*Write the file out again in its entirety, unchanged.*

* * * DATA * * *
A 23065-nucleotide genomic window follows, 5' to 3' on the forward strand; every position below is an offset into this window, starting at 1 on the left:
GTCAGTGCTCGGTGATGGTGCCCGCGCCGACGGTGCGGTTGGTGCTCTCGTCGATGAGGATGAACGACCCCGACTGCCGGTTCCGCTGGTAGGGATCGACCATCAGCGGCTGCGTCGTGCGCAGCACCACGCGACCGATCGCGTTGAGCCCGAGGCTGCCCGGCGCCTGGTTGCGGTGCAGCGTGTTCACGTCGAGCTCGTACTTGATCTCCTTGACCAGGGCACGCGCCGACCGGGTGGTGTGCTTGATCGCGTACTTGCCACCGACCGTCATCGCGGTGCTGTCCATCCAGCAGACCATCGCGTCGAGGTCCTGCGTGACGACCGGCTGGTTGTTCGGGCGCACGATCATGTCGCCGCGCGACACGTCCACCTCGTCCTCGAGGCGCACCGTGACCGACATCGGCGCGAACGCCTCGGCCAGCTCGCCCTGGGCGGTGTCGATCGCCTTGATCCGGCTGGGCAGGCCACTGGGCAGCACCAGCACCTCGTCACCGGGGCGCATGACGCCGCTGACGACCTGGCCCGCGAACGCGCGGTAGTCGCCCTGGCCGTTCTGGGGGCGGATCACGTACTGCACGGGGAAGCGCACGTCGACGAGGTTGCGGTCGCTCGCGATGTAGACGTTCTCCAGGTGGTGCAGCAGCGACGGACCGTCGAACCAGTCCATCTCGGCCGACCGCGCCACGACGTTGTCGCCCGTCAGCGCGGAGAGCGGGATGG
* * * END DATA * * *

A 23065-nucleotide genomic window follows, 5' to 3' on the forward strand; every position below is an offset into this window, starting at 1 on the left:
GTCAGTGCTCGGTGATGGTGCCCGCGCCGACGGTGCGGTTGGTGCTCTCGTCGATGAGGATGAACGACCCCGACTGCCGGTTCCGCTGGTAGGGATCGACCATCAGCGGCTGCGTCGTGCGCAGCACCACGCGACCGATCGCGTTGAGCCCGAGGCTGCCCGGCGCCTGGTTGCGGTGCAGCGTGTTCACGTCGAGCTCGTACTTGATCTCCTTGACCAGGGCACGCGCCGACCGGGTGGTGTGCTTGATCGCGTACTTGCCACCGACCGTCATCGCGGTGCTGTCCATCCAGCAGACCATCGCGTCGAGGTCCTGCGTGACGACCGGCTGGTTGTTCGGGCGCACGATCATGTCGCCGCGCGACACGTCCACCTCGTCCTCGAGGCGCACCGTGACCGACATCGGCGCGAACGCCTCGGCCAGCTCGCCCTGGGCGGTGTCGATCGCCTTGATCCGGCTGGGCAGGCCACTGGGCAGCACCAGCACCTCGTCACCGGGGCGCATGACGCCGCTGACGACCTGGCCCGCGAACGCGCGGTAGTCGCCCTGGCCGTTCTGGGGGCGGATCACGTACTGCACGGGGAAGCGCACGTCGACGAGGTTGCGGTCGCTCGCGATGTAGACGTTCTCCAGGTGGTGCAGCAGCGACGGACCGTCGAACCAGTCCATCTCGGCCGACCGCGCCACGACGTTGTCGCCCGTCAGCGCGGAGAGCGGGATGG